On entering the nature park, temperature checks are carried out, hand sanitiser is provided and masks are mandatory, as is social distancing.
“We check every day if there have been any changes to the regulations, and the National Police along with a representative from Benidorm’s local authority regularly visit the park unannounced to check we are following all the government-led guidelines,” explained Begoña.
“The government has given us certain certifications which we have published so that visitors can see that this is a safe environment.”
Terra Natura’s 1,500 animals receive attention from a specialised team of caregivers, biologists and vets 365 days a year.
“During the three-month closure last year, two teams of caregivers were set up incase a member of one team was unwell. That way we could ensure the animals were cared for throughout. The only real difference for the animals was the lack of visitors.”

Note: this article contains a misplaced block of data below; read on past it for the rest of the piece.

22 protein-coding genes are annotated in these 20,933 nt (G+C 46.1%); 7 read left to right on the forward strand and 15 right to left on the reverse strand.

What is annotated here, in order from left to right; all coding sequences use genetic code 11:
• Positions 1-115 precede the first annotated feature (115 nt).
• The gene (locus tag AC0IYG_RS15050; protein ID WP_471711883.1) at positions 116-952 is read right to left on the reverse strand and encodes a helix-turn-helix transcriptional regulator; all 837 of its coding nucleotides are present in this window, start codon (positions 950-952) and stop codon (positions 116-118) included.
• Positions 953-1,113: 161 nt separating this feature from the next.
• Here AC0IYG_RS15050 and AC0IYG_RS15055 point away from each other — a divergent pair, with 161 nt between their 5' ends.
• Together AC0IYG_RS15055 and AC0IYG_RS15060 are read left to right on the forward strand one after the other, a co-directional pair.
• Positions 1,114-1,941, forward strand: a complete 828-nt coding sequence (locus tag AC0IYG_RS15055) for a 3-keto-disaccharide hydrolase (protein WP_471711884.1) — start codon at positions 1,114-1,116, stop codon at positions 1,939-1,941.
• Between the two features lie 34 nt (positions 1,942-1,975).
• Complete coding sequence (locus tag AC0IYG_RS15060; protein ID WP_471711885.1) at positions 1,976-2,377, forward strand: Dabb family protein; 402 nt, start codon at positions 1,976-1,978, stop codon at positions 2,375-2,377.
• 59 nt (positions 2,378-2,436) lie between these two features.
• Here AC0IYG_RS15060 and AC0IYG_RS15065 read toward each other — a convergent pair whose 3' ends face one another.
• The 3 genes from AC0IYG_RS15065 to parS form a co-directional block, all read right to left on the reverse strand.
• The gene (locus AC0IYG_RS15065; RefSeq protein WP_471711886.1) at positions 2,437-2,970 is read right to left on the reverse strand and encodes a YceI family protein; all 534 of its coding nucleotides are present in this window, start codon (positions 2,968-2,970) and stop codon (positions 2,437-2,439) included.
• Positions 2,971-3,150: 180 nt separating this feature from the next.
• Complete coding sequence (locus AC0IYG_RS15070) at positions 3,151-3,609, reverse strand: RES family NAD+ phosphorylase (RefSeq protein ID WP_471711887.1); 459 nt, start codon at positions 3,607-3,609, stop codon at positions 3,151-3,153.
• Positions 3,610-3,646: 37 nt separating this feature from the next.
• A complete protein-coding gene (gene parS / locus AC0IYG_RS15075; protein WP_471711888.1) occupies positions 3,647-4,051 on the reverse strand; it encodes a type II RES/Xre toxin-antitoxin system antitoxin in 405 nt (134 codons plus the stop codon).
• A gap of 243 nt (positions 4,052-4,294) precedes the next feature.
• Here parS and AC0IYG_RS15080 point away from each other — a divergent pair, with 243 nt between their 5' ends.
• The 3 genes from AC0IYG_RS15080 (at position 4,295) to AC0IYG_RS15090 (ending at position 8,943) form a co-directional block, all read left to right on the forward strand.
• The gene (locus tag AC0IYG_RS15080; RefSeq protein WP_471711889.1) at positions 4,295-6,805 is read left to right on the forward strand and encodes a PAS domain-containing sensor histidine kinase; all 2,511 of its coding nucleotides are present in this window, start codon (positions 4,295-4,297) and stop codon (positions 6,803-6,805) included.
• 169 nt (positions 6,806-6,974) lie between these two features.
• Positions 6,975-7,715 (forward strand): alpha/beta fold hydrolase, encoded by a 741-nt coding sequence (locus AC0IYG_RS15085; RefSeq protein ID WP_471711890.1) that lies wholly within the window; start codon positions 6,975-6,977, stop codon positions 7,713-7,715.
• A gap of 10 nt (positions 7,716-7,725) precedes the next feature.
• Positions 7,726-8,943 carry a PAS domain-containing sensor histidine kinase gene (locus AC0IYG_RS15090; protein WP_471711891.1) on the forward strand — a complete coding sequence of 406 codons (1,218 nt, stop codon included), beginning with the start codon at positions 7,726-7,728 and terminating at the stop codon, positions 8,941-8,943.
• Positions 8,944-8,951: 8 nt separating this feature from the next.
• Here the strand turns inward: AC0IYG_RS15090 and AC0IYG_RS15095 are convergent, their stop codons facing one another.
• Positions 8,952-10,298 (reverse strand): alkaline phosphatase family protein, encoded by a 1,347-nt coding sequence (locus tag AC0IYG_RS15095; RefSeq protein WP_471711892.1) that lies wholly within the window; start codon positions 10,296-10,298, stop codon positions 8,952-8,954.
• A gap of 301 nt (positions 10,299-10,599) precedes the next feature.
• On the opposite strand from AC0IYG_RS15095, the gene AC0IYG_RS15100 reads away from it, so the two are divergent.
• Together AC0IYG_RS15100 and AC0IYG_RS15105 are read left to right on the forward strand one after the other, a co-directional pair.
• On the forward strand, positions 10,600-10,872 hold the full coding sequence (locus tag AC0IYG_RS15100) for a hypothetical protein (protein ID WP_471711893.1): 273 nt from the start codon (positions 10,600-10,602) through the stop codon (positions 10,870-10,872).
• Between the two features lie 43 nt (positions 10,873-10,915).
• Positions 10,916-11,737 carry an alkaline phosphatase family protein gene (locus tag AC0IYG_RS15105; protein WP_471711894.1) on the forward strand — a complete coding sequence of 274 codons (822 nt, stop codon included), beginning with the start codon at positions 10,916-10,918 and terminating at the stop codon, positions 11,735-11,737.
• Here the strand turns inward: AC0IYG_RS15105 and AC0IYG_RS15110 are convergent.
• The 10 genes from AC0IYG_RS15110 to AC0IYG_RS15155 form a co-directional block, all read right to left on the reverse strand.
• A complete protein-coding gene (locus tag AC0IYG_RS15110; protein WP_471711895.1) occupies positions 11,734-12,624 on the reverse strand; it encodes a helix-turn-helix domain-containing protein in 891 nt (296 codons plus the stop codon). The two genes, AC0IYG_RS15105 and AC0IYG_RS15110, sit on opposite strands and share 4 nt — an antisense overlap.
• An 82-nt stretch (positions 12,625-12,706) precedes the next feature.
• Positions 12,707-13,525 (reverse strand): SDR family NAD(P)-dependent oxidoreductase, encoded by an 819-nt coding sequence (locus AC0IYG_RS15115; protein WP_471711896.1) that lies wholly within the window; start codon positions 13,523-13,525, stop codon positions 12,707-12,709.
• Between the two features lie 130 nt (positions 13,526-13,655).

Begoña added: “We are a private business, so there was no financial help from the authorities. Grupo Fuertes has been helping and looking out for us during the crisis.”
Fortunately, all the staff at Terra Natura have kept their jobs, through ERTE and reduced hours in some cases, and when the Euro Weekly News visited the park at the weekend, there was an unmistakable air of positivity as families were welcomed at the gates.
“We have a wonderful offer for families to enjoy the park at a discounted price throughout the year, and while numbers are down, there has definitely been an upturn in visitors,” said Begoña.
Not only are visitors treated to the opportunity to see fascinating creatures through to majestic mammals close-up, they are also transported into a tranquil, lush environment as Terra Natura strives to recreate an element of Asia, India and America.
“We work for the physical and emotional wellbeing of animals both individually and in species by understanding their nature, their care, their needs and threats in their natural environment.